Everyday Living

Letter about the Lit Show.

Dear Beachhead,

The “Lit Show” last Saturday night at Beyond Baroque starring Suzy Williams and Brad Kay, was one of their best efforts. The house was packed. Their annual event has entertained us for 12 years giving us the best of the Venice we know and love. Suzy and Brad out did themselves with musical wit, charm, talent, craft so unique to them. The band was perfect. They are all truly a Venice treasure. An unfortunate incident at the end of the show that occurred was terrifying and gives us pause to think about how our society does not address and care about mental illness.

A man in an obviously, agitated altered state came into the show. He became enraged and started to attack the people around him with a table cutting knife. People surrounded him with folded chairs and tried to subdue him. They chased him out the door and he was arrested a few blocks away. There was a lot of chaos but the drummer and others took charge, the paramedics arrived
immediately, and the police soon after. A witness noticed that the man’s shoes were marked county issue which meant he had recently been in jail or a county institution.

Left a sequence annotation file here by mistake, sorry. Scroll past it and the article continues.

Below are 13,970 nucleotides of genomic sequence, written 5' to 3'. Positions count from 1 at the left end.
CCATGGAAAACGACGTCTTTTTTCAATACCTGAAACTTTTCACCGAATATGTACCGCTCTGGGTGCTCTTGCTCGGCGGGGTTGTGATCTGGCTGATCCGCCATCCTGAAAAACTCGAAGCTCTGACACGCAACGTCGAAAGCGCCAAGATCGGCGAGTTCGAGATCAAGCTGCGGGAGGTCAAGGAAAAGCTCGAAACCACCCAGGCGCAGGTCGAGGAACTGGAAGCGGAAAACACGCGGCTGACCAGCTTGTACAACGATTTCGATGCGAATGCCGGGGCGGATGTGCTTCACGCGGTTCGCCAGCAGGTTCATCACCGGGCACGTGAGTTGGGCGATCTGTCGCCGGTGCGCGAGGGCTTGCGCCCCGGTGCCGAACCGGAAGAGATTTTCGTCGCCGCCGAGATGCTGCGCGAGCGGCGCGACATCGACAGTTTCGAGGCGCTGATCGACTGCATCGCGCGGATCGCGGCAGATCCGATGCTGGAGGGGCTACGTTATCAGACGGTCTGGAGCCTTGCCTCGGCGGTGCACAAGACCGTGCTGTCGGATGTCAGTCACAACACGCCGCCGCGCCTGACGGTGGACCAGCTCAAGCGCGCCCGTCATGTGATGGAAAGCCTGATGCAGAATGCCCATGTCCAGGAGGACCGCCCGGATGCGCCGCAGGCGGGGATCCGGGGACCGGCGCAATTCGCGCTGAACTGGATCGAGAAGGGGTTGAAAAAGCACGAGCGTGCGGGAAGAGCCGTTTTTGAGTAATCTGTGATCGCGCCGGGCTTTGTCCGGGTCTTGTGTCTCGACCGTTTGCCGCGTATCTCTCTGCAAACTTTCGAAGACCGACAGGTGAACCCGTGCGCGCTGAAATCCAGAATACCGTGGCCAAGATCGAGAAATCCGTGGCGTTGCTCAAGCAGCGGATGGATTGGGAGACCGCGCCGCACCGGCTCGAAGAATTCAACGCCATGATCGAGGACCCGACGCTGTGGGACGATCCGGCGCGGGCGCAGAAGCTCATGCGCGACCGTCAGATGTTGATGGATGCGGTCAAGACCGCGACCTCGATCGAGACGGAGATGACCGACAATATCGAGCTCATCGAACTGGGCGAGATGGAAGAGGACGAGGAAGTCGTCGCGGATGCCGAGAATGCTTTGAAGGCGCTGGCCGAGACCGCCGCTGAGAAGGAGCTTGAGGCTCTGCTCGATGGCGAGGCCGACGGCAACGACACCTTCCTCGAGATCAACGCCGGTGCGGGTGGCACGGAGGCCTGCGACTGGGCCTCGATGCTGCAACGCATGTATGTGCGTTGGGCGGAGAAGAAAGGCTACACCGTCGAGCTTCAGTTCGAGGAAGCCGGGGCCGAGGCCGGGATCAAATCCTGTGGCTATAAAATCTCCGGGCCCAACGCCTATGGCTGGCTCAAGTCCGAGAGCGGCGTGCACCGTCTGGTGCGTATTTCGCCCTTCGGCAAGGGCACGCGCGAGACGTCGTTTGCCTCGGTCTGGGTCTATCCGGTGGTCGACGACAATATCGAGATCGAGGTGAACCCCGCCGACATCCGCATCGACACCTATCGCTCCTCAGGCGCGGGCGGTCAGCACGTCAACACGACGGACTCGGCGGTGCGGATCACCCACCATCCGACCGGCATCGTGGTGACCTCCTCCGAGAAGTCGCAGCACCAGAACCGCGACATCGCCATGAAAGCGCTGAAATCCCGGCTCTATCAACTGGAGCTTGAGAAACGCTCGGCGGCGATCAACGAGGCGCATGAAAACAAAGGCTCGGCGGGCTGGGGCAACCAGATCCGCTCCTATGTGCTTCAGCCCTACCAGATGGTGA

Fortunately, although one man had small cuts on his arm, no one was badly hurt and there was no great damage. This was a random attack by a person out of control. But an alert!!

When you see a person who is abnormally agitated, who do you tell? What do you do? What kind of security do we need, where and when? Homeless people occasionally wander into Beyond Baroque generally looking for food. They are pleasant and not a problem. This event is not usual for Beyond Baroque!! A first as far as I know.

Despite this tragic end, I have great warmth and pleasure in my memories of the “Lit Show”

– Emily Winters

Some notes from Eric Ahlberg: I was right there as all this unfolded.  At Time Warp Music today Shane told me he has had similar troubles with unruly people.  The only solution, short of hiring a security guard, is to designate a house manager, and a couple of muscle people, willing to throw people out if there are warning signs, like a terrible smell or intoxication, or bad aura, so everyone else can enjoy the show. We owe this to our guests. Gerry Fialka tells us that at SPONTO, the houseless he let in would themselves expel the troublemakers.    OK, now let’s have a big hug.

Categories: Everyday Living